And, this week, I have become increasingly aware that having lived abroad for any length of time can be a mixed blessing. I had sort of assumed that I could walk straight back into the waiting rooms of the National Health Service. After all, I've only been away just over a year. My National Insurance is fully paid up and I still pay my taxes. I am a British citizen and have been since birth. I have a British passport (though my father's place of birth has never been particularly helpful in that respect). However, instead of spending my last day in Kampala packing my suitcase with presents for family back in Britain, I spent it collecting evidence at very short notice and far from my precious personal files, that I had actually lived there. (Education Scotland, you came up trumps!)

Part of the problem was that for various reasons, not least that I had nowhere to live, I couldn't go back to Edinburgh and had to register as a temporary resident elsewhere. And then, some way through the bureaucratic process, I was phoned and asked to give my place of birth. 'Bangladesh,' I said, immediately realising the significance of my answer. I was a foreigner, but not a welcome white foreigner like an Australian or New Zealander. No, I was one of those foreigners who we give the impression are not really wanted here. People like me only had the right to primary health care, I was told. Secondary care has to be paid for. I think someone should tell this to the right wing agitators who believe that all foreigners living in Britain are scroungers, get all social and health services free and take precedence in any queue over 'native' Britons.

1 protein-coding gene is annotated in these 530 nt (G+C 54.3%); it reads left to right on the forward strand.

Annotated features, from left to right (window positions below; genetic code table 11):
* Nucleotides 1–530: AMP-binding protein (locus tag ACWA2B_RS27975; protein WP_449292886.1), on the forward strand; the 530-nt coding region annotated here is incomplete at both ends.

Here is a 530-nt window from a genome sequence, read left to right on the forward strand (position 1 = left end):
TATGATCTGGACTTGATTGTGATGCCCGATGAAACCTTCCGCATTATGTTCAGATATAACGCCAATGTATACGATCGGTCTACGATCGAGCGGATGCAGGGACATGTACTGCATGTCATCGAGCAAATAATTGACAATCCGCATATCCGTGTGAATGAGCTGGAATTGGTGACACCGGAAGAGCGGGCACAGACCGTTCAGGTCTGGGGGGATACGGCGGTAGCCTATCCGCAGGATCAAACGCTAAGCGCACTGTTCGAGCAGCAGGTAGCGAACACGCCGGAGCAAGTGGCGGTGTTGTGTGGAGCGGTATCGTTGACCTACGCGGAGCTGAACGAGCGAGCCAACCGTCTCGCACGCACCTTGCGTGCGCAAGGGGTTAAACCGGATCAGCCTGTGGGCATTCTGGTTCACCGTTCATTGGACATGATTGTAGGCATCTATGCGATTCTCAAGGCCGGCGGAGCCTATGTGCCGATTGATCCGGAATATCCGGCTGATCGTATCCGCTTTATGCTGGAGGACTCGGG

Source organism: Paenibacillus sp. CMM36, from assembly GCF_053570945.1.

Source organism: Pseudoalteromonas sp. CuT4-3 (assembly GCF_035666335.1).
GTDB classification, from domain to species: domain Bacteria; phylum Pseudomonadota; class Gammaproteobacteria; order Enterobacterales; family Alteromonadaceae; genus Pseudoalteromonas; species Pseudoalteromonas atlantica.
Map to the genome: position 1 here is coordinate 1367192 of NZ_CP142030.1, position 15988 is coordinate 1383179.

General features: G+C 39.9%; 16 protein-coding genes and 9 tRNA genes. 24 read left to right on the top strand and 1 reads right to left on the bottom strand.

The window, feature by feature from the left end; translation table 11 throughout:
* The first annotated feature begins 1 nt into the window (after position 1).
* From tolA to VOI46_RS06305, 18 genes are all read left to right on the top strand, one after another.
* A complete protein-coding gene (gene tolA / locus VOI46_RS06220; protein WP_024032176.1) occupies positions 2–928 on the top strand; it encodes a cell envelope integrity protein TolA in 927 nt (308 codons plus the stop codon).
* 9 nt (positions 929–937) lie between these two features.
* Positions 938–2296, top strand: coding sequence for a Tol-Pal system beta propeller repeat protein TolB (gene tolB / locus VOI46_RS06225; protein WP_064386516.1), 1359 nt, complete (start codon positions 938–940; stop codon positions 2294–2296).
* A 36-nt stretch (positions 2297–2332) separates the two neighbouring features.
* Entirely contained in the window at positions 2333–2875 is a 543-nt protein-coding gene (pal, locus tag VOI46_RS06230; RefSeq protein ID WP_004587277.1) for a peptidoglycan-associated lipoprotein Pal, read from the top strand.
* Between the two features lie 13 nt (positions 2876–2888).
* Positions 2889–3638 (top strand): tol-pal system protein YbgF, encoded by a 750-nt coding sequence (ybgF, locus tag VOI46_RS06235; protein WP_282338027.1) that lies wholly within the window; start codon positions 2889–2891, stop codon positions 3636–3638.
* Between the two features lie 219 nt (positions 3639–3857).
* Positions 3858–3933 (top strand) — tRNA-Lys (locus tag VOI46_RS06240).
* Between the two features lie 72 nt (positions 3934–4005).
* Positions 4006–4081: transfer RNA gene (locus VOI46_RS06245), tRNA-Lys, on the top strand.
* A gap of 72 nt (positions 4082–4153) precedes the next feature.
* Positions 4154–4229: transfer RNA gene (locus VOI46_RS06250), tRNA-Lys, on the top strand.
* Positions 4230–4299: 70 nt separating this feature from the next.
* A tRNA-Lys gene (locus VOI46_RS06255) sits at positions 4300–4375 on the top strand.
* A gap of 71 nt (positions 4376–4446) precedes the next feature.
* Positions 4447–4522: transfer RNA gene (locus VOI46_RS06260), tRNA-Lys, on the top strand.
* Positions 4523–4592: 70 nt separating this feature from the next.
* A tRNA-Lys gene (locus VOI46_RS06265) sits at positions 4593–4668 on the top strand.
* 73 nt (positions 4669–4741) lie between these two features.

My problem was minor, fleeting and easily dealt with. Fifty eight years spent living in Britain can't be brushed away quite as easily as all that. It is also probably quite helpful that I have an educated accent, am clearly a confident professional who is more than capable of dealing with bureaucracy and do not dress in a salwar chameez. At no time was I spoken to rudely and the issues were always explained to me courteously.

So, 'where do you come from' really does continue to matter in today's Britain, sad to say. I am looking out of my son's sitting room window just now, watching the people walk up and down the street. Yesterday I wandered past the shops. With the exception of the temperature and the orderly traffic system, there are many similarities with Uganda. The varied skin colours of the people are one, the beautifully elaborate women's hairstyles are another and, particularly on Sundays, the fantastic African outfits complete with headdresses, little boys in three-piece suits and little girls in what look like white net bridesmaid dresses, are a third. And that is without even starting on the food. All these people, from Africa, Asia and the West Indies, some born here, some not, all contributing to British society. They fight our wars, teach our children and care for our sick. In fact they are not 'they', 'they' are 'we'. Perhaps we should stop being quite so obsessed with where we all came from, and start being rather more interested in where we are all going, in particular, in what we are doing to create a society which is mutually respectful, mutually appreciative and mutually supportive.



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2 comments:

  1. Wonderful blog, just the right sentiments......
    Lynn
    PS get well soon

    ReplyDelete
  2. Many thanks - can't wait to get back. That's probably the best medicine!

    ReplyDelete